I’m new to open energy and have just ordered by first hardware from the shop for my heatpump.
Sorry if this is a really simple one to start off with but in the mean time i wanted to get some data pushed to the emoncms.org to have a play with. My issue is the data is irregular from a power meter and only sends data when the value changes. When displayed in the feed or under “my electric” any periods with no change, for example when its not running, do not show this period. When its not running it pulls 32W but this doesn’t change so the data does not get sent to emoncms.org.
Is there something i should have set up so it still uses the current value every 10s or something?
I have the log to feed process set as PHPTimeseries.
Any help greatly appreciated.
Hello @roscoegray, thanks for the heatpump monitor order!
Emoncms.org doesnt really support irregular data in the way you describe, can you change the way your meter posts data or have an intermediary script to change it to a regular fixed interval? What kind of meter are you currently using, how are you reading and posting the data?
Currently using just a cheap owl energy monitor (CM119-102) and then picking up the data using a USB transceiver (RFXtrx433E) that is plugged in to a Vera Pro. The Alternate UI has the option to log data to emoncms.org as standard so just using that feature.
I think i will moving to openhab for my home automation so i think i will have more flexibility to manipulate the data with that.
Once i get the heatpump monitor up and running i will be using that for power monitoring anyway so shouldn’t be an issue at that point.
Looking forward to the delivery to get started!
So nearly have my heatpump monitor up ready to install, just run into a little issue that I’m a little confused at. The CT power monitoring was reporting values vastly different to what I was expecting, 8KW when expecting 2KW. I had a look at your info on the CT Calibration and changed the following values in the Arduino sketch…
ct1.voltage(0, 262.0, 1.7);
ct2.voltage(0, 262.0, 1.7);
ct1.voltage(0, 246.5, 1.7);
ct2.voltage(0, 246.5, 1.7);
I measured my supply voltage and changed the current value to 20 based on the 100Ohm burden resistor. Now seem to be reading a much better values. First I just wanted to check if this is correct and if the 90.9 is an error in the sketch and also to calibrate further could I have some guidance? Can I load one of the one of the demonstration sketches from emonTxFirmware as described on the calibration procedure learn page?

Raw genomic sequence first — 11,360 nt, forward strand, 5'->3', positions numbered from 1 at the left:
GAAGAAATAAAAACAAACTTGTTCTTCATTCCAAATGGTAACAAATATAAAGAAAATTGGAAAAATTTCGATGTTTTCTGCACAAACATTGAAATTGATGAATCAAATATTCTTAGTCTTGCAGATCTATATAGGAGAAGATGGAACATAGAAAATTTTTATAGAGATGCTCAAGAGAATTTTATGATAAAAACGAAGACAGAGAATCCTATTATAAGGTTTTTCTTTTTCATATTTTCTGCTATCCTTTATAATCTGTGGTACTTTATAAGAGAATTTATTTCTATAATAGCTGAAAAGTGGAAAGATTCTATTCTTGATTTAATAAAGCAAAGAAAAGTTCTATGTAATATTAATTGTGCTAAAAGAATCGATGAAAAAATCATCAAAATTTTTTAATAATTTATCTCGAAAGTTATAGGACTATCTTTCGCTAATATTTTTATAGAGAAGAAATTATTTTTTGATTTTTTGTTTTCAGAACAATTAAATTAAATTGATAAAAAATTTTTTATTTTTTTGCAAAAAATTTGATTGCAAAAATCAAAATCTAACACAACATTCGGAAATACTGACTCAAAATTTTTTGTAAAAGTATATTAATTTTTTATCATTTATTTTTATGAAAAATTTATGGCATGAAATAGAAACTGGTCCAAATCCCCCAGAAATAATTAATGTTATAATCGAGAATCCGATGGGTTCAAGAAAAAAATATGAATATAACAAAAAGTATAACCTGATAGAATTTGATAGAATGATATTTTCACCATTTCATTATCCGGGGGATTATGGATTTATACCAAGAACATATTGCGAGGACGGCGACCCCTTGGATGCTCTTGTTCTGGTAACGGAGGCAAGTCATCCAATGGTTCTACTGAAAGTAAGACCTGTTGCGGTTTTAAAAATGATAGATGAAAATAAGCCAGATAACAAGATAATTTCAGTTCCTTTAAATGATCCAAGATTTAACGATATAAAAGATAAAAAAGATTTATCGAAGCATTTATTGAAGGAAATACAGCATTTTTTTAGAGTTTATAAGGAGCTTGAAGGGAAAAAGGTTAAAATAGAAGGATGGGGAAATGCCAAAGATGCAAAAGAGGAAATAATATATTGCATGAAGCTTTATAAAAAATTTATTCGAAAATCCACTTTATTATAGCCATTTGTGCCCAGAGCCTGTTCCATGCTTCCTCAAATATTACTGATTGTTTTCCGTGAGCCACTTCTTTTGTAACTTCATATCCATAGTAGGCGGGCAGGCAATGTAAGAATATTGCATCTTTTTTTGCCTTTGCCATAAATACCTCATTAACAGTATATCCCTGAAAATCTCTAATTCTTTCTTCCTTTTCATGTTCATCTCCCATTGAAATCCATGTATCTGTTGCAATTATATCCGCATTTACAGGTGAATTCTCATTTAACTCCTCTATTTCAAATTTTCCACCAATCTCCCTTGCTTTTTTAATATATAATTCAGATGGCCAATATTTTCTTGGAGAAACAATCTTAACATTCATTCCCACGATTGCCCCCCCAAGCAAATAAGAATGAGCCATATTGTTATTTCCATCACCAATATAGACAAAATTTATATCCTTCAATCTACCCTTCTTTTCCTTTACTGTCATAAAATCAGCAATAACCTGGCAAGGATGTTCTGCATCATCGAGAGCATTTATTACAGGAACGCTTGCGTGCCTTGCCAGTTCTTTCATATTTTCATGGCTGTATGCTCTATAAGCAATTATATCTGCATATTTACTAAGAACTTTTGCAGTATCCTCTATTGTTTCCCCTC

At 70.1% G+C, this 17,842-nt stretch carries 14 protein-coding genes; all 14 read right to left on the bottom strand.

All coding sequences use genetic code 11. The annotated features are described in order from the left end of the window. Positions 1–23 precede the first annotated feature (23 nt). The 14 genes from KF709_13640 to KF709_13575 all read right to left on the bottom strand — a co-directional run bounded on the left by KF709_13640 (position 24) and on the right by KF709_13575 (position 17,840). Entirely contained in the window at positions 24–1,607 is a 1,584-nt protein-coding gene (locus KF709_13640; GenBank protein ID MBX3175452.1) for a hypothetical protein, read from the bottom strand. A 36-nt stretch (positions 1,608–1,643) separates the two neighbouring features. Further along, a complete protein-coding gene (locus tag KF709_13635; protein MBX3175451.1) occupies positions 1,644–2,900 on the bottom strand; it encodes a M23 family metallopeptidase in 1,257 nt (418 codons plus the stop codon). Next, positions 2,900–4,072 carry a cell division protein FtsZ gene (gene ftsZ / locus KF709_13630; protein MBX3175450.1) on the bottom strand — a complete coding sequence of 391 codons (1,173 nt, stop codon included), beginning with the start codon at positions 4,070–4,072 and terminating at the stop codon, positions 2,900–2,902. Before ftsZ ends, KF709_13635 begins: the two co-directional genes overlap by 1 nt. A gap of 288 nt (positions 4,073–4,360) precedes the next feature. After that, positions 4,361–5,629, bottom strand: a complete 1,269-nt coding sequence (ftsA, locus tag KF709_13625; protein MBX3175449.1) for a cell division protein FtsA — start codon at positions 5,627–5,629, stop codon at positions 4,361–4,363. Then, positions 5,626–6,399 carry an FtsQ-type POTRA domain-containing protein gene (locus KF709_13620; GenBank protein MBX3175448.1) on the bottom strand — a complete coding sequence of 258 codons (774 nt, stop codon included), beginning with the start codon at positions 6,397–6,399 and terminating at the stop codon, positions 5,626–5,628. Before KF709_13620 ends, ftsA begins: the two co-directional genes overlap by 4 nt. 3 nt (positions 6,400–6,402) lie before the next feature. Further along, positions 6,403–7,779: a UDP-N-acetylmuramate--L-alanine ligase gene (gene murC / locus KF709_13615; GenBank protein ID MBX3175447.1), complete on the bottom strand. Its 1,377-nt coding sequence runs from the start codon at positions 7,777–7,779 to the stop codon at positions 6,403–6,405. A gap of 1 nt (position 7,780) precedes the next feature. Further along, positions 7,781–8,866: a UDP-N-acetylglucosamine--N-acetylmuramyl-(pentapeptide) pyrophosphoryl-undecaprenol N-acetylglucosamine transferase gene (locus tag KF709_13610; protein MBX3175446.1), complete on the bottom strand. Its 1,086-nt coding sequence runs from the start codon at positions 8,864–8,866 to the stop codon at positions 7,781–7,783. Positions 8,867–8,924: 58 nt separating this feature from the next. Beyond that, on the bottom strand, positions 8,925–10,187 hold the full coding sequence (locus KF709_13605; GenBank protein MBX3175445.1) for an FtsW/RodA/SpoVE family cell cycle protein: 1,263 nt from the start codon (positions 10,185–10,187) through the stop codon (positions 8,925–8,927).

90.9 is not an error, it is the correct value for the standard emonTx 22 Ω burden. If you change the burden resistor, or the current transformer, the current calibration constant must be changed accordingly. Likewise, if you change from the Ideal UK adapter, or you change the voltage divider ratio, the voltage calibration constant must also be changed.
You’ve obviously seen the calibration procedures, so if you want to get the calibration to be accurate (that is, to within the accuracy of your reference instruments), you should follow those procedures.
There is no need to load a different sketch, you can easily extract the values you want inside your present sketch. I answered this same question only yesterday.
Not long after I posted and after re-reading the calibration procedure it clicked for me and I understood. I uploaded the voltage_and_current.ino sketch and changed the values to get it as close to the correct voltage and current as I could, all seems to be reading as expected now.
I ended up on 20.35 for the current value and the burden resistor supplied with the heatpump monitor kit is 100ohms so that makes sense. I think this is supplied as over the 22ohm as you don’t need the range if using it purely on a heat pump. I did how ever have to up the voltage value to 270 get the correct reading, makes sense again why this was default at 260.
That is good to know for next time that I can extract the values without uploading a different sketch. Thanks!
The general point is, the accuracy is defined by the components used, all are subject to manufacturing tolerances. Calibration takes out that initial uncertainty in their collective values. If you want to maintain the accuracy of the measurements, you would need to check and calibrate at intervals (every one or two years probably). And you’d need to have your reference meter calibrated first!